It’s actually been incredibly positive. When you lose a member everyone thinks you’re going to break into some kind of turmoil but, in a lot of ways, I think that our minds snapped back into being a three-piece immediately. We’ve found it so liberating with us all being brothers. It’s kind of almost like you don’t consider each other, you know what I mean, whereas when we had a fourth member you had someone else to consider. Even just that minute aspect of subconscious change really can have quite an effect on how liberated you feel so we went back to being kind of ultra-liberated. We hadn’t planned to make a record but, before we knew where we were, we were just writing all the time and we’ve been very, very consumed by it, you know. We’ve spent so much time doing it. We’ve written and recorded 20 songs. We’ve always wanted to work with Steve (Albini) so that’s the realisation of some kind of aspiration. Yesterday we were literally just finishing the record. Feelings are really, really good in the band at the minute and we just can’t wait to get the record out there.
When are you looking at getting it out and about?
I’m kind of thinking it’ll be around May time. We’re going to go out and finish mixing it in January.
Great. So we’ll be getting sneak previews at Clockenflap!
Yeah. I would definitely have thought so. As I said, provided we get there in time to get ourselves in a rehearsal room, but I’m sure we’ll make time to do that. We want to play the new songs, really. That’s what we’re excited about.
Us too. Okay, so what’s your favourite festival?
My favourite festival has always been Reading (England). I always went there since I was 16 years old. I went there every single year – and I still have been every year because we’ve played it that many times. I think there’s only been one year that I’ve missed which may have been 2007 or something like that. Reading for me is always number one. It always takes on some kind of special significance playing it. I know what it’s like to be in the crowd and stuff. That for me has always been the main one.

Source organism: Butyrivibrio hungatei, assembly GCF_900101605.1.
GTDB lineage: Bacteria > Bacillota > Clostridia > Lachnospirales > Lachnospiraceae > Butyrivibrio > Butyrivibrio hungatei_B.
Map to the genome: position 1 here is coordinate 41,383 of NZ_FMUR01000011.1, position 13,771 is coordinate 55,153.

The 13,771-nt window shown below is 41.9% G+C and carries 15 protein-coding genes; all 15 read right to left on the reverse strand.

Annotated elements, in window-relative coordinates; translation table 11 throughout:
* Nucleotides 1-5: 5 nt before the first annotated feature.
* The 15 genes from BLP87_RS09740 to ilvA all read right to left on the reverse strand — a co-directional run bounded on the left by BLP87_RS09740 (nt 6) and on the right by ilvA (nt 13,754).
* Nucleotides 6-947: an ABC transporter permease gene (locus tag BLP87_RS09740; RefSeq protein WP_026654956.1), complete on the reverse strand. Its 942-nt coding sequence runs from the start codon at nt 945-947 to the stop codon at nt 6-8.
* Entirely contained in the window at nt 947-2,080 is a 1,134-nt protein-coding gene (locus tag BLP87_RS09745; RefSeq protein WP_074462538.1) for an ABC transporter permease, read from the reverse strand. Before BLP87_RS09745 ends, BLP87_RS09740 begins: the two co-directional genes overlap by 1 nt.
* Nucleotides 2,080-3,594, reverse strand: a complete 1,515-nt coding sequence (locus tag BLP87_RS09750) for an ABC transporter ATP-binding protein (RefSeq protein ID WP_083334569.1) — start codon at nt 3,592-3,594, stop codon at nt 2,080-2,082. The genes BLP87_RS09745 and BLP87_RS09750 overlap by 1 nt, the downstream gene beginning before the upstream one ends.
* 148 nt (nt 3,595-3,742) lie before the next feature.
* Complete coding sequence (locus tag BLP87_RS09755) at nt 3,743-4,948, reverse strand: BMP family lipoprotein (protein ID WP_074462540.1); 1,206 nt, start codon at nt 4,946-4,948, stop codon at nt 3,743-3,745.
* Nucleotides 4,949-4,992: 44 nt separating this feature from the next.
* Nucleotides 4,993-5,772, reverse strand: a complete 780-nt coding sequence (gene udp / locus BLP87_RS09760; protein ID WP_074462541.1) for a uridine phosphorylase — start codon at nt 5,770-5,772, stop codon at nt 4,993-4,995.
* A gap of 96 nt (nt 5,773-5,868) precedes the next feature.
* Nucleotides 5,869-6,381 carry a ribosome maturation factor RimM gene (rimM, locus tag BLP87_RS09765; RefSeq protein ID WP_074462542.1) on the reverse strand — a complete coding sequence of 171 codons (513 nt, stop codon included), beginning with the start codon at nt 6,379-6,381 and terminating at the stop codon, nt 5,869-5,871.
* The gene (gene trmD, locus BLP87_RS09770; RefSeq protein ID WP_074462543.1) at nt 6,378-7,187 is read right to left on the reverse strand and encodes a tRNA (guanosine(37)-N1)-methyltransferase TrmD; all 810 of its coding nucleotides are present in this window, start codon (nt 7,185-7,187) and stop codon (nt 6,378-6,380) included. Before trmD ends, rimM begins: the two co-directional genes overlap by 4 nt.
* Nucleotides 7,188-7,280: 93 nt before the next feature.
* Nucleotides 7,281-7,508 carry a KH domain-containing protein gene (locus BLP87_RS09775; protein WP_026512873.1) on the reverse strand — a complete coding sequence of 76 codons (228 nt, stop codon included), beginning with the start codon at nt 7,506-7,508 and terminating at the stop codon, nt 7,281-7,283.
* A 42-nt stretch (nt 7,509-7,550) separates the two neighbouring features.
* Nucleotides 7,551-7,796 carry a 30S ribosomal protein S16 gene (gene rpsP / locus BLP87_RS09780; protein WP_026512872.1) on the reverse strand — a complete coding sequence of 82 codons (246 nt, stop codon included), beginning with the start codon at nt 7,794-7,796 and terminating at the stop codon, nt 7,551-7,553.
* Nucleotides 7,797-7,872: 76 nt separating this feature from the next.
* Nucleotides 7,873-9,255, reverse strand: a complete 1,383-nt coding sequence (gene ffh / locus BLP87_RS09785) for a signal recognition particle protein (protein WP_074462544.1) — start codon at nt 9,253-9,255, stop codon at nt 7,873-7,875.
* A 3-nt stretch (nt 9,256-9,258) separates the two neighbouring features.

What’s your band’s quintessential festival song?
It’s always Hey Scenesters for us. That’s really the one we’ll always play at a festival. Or Another Number. Even though that’s one of our oldest songs – you know, one of the first songs we ever wrote – whenever we play that at festivals the whole crowd sings the guitarist’s part and being the guitar player in the band that, to me, I always find that really quite a new thing and amazing at the same time.
What are you most looking forward to at Clockenflap?
I guess, for me, playing the show will be the highlight, but I always try to get out and see the city when I go to new places. When I get a moment I’ll try to get out, on my own, and try and see what’s going on and meet people and just try and get a flavour of what is actually going on there. When we had Johnny around we had a bigger crew as well. Now we feel so much more independent. We’ve got rid of a lot of those trappings of the band on the road, so we’ll just try and get out and see what’s going on. I don’t want to be in a posh hotel, just sitting around all day on the internet. That is the furthest thing from my mind, you know.
Too right. Get out and see Hong Kong! Okay, finally, what’s the first thing that comes to mind when you hear the word Clockenflap?
It’s like a pocket watch on a chain – or something you would wear around your neck, like what Flava Flav used to wear. Something like that. Or maybe, like, you know like a chicken, you know a chicken has got what you call them wattles, that hang down from underneath his beak, that red kind of dangly thing. It reminds me of something like that, but with a clock hanging down, in between the red dangly things. That’s well weird.
The Cribs play Clockenflap on Sunday December 11, 7pm, Harbour Flap Stage, www.clockenflap.com.